Infiltration occurs when an IV fluid or medication accidentally enters the surrounding tissue rather than the vein. This occurs more frequently with chemotherapeutic agents and people who have tuberculosis. It is also known as extravasation (which refers to something escaping the vein). It may occur when the vein itself ruptures (the elderly are particularly prone to fragile veins due to a paucity of supporting tissues), where the vein is damaged during insertion of the intravascular access device or the device is not sited correctly or where the entry point of the device into the vein becomes the path of least resistance (e.g. if a cannula is in a vein for some time, the vein may scar and close and the only way for fluid to leave is along the outside of the cannula where it enters the vein). It is characterized by coolness and pallor to the skin as well as localized swelling or edema. It is usually not painful. It is treated by removing the intravenous access device and elevating the affected limb so that the collected fluids can drain away. Sometimes injections of hyaluronidase can be used to speed the dispersal of the fluid/drug. Infiltration is one of the most common adverse effects of IV therapy and is usually not serious unless the infiltrated fluid is a medication damaging to the surrounding tissue, in which case extensive necrosis can occur.
The human body is at risk of accidentally induced hypothermia when large amounts of cold fluids are infused. Rapid temperature changes in the heart may precipitate ventricular fibrillation.
Administering a too-dilute or too-concentrated solution can disrupt the patient's balance of (sodium) (potassium) (magnesium), and other electrolytes. Hospital patients usually receive blood tests to monitor these levels.
A blood clot or other solid mass, as well as an air bubble, can be delivered into the circulation through an IV and end up blocking a vessel; this is called embolism. Peripheral IVs have a low risk of embolism, since large solid masses cannot travel through a narrow catheter, and it is nearly impossible to inject air through a peripheral IV at a dangerous rate. The risk is greater with a central IV.
Air bubbles of less than 30 microliters are thought to dissolve into the circulation harmlessly. Small volumes do not result in readily detectable symptoms, but ongoing studies hypothesize that these "micro-bubbles" may have some adverse effects. A larger amount of air, if delivered all at once, can cause life-threatening damage to pulmonary circulation, or, if extremely large (3-8 milliliters per kilogram of body weight), can stop the heart.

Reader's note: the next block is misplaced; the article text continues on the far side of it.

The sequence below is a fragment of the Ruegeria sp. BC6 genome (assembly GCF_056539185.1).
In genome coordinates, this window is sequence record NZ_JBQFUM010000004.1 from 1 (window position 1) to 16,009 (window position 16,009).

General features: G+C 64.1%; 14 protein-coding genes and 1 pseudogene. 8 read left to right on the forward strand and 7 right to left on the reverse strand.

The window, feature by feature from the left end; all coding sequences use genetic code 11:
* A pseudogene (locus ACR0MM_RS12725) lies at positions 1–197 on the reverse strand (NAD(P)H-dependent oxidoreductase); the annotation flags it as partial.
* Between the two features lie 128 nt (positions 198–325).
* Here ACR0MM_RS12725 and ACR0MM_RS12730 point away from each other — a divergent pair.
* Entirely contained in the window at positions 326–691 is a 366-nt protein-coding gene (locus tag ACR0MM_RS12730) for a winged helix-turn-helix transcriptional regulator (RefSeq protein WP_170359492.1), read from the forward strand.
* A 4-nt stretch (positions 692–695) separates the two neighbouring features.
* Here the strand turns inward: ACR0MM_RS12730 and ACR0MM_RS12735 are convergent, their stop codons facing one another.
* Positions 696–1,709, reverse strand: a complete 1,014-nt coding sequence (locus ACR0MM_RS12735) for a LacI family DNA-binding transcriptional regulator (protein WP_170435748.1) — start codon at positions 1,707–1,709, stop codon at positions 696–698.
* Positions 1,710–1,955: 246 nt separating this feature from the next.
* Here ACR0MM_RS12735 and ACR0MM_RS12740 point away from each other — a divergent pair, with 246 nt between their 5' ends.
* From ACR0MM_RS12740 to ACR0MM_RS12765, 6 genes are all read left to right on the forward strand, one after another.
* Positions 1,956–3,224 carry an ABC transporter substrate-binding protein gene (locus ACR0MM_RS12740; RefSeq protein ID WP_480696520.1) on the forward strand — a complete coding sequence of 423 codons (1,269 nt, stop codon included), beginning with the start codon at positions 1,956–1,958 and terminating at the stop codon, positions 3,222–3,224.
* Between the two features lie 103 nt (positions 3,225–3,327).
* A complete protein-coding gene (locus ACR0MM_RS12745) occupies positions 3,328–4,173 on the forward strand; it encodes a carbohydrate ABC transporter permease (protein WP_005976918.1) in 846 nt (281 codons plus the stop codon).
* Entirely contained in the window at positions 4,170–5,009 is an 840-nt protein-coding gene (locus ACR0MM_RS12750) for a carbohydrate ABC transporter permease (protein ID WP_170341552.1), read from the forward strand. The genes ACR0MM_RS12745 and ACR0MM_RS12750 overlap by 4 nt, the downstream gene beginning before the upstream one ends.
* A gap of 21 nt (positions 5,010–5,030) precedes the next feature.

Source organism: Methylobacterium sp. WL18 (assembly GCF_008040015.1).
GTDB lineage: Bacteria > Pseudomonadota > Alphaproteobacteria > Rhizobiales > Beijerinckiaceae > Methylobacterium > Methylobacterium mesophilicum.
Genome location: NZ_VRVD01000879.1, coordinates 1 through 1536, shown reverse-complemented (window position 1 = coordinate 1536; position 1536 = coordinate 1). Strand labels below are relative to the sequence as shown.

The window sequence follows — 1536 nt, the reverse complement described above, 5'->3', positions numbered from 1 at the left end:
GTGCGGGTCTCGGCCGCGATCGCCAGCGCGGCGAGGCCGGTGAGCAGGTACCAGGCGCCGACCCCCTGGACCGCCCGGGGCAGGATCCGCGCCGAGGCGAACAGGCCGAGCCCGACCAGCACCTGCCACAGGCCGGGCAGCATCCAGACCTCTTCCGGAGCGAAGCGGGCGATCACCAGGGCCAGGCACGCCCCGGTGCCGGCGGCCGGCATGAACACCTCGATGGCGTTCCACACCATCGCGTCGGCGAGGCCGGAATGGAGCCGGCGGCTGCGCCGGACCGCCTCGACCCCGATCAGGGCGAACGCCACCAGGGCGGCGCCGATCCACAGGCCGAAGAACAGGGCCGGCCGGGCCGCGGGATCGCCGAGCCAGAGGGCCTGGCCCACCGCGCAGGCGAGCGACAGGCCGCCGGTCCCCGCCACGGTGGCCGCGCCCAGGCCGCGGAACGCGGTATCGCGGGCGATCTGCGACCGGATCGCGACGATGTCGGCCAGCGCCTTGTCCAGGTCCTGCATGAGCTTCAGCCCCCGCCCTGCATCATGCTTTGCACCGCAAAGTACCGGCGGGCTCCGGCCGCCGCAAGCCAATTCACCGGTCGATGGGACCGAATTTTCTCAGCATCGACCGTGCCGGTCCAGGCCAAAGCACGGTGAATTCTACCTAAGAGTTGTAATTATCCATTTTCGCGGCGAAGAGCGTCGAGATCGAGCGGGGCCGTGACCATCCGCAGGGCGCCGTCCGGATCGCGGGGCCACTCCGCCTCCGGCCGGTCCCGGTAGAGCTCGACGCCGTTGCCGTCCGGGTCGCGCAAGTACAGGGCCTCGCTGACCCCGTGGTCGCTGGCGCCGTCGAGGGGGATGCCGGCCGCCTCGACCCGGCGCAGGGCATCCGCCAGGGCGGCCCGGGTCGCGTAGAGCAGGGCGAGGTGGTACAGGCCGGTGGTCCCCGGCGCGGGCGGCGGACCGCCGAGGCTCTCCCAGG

One reason veins are preferred over arteries for intravascular administration is because the flow will pass through the lungs before passing through the body. Air bubbles can leave the blood through the lungs. A patient with a heart defect causing a right-to-left shunt is vulnerable to embolism from smaller amounts of air. Fatality by air embolism is vanishingly rare, although this is in part because it is so difficult to diagnose.
Intravenous therapy knowledge and skills among healthcare providers vary greatly. While initial exposure to I.V. therapy is usually through formal nursing education programs, I.V. starting skills only develop from a combination of theoretical instruction and on the job practice. However, employers usually expect potential employees to be proficient on this area of clinical practice prior to becoming hired. The gap between actual and expected knowledge and skills can be extremely wide, especially in I.V. therapy. Part of this gap comes from the lack of educational experiences and/or the inaccessibility to these offerings. While not widely offered, interactive multimedia I.V. education such as hybrid courses combining online theory with hands-on practice such as the one offered, to name some, by National Healthcare Institute, can provide a way to narrow that gap in a quick and cost-effective manner which will represent an improvement on patient safety and treatment outcomes.
- Blood substitutes
- Blood transfusion
- Bolus (medicine)
- Hypodermic needle
- Life support
- Oral rehydration therapy
- Saline flush
- An Update on Intravenous Fluids by Gregory S. Martin, MD, MSc
- Systematic Review of Hypotonic Versus Isotonic Intravenous Fluids. 2013.
- Ramington the science and practice of pharmacy volume 1-21st edition, page no 1051
- CDC Morbidity and Mortality Weekly Report Aug 2002. "Guidelines for the Prevention of Intravascular Catheter-Related Infections". Retrieved 2008-03-13.
- MacGillivray, Neil (2009). "Dr Thomas Latta: the father of intravenous infusion therapy". Journal of Infection Prevention 10 (Suppl. 1): 3–6. doi:10.1177/1757177409342141.
- Stanley, Autumn (1995). Mothers and daughters of invention: notes for a revised history of technology. Rutgers University Press. p. 708. ISBN 978-0-8135-2197-8. Retrieved 2011-06-05. "Wanger and colleagues had in effect invented the modern I.V.-drip method of drug delivery [...]"
- Hirschfeld, Samuel; Hyman, Harold Thomas; Wanger, Justine J. (February 1931). "Influence of velocity on the response to intravenous injections". Archives of Internal Medicine 47 (2): 259–287. Retrieved 2011-06-05.
- Laura Geggel (3 December 2012), A Royal Spotlight on a Rare Condition The New York Times
- http://www.nhinstitute.com/item/intravenous-therapy-certification-course.html. Missing or empty